Ends versus means on global warming

This month’s Newspoll on nuclear power plants, as reported in The Australian yesterday, again highlights the political complexity of the greenhouse issue. While several polls confirm that the public believes global warming to be a major issue, they do not accept the most feasible ways of reducing emissions. In this poll, 50% are against nuclear power plants, and only 35% are in favour – with most of the remaining 15% of unsure respondents likely to go for a negative response if pressed (if people are forced to choose they tend to go for status quo options; all the more so on an issue ripe for scare campaigns like this one).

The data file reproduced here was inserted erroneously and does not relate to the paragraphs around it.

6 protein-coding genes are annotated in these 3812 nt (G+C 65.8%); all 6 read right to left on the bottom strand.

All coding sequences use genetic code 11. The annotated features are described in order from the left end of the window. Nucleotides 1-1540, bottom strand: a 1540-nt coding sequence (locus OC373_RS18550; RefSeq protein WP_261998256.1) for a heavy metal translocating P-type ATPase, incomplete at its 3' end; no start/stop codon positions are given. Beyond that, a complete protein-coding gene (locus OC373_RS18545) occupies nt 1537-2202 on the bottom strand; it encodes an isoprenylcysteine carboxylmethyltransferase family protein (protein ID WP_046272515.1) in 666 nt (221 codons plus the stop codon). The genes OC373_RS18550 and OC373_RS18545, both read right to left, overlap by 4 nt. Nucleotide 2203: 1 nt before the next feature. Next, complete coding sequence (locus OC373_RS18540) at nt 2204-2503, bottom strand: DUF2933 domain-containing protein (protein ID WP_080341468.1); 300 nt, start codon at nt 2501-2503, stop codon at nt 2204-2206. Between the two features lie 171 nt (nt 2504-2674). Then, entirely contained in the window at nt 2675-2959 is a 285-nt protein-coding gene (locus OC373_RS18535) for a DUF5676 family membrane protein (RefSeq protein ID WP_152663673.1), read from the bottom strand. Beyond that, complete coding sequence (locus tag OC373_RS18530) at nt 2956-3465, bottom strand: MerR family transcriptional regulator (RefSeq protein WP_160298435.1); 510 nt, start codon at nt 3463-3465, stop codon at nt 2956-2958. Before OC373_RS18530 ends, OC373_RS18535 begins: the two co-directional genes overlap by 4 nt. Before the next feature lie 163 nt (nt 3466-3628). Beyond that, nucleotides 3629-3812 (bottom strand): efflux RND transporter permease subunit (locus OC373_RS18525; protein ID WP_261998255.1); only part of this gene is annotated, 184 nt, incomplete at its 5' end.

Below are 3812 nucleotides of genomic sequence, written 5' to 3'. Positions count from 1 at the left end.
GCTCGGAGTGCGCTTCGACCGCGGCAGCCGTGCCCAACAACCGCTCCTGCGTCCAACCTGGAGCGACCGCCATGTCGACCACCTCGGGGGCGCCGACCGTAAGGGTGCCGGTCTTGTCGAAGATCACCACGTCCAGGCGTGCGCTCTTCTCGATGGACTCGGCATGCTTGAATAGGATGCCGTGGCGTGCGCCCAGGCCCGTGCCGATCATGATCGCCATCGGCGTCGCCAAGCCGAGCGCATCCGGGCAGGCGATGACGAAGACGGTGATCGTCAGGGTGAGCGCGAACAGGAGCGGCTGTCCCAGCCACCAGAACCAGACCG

Due to the particular history of this issue, with opposition to uranium mining an article of faith on the left, we have the situation of Labor voters being considerably more likely (80%/60%) than Coalition voters to think global warming is a serious issue but considerably less likely (29%/51%) than Coalition voters to support a way of significantly reducing emissions. It is another example of the reluctance of left-of-centre voters to see politics and policy in pragmatic terms.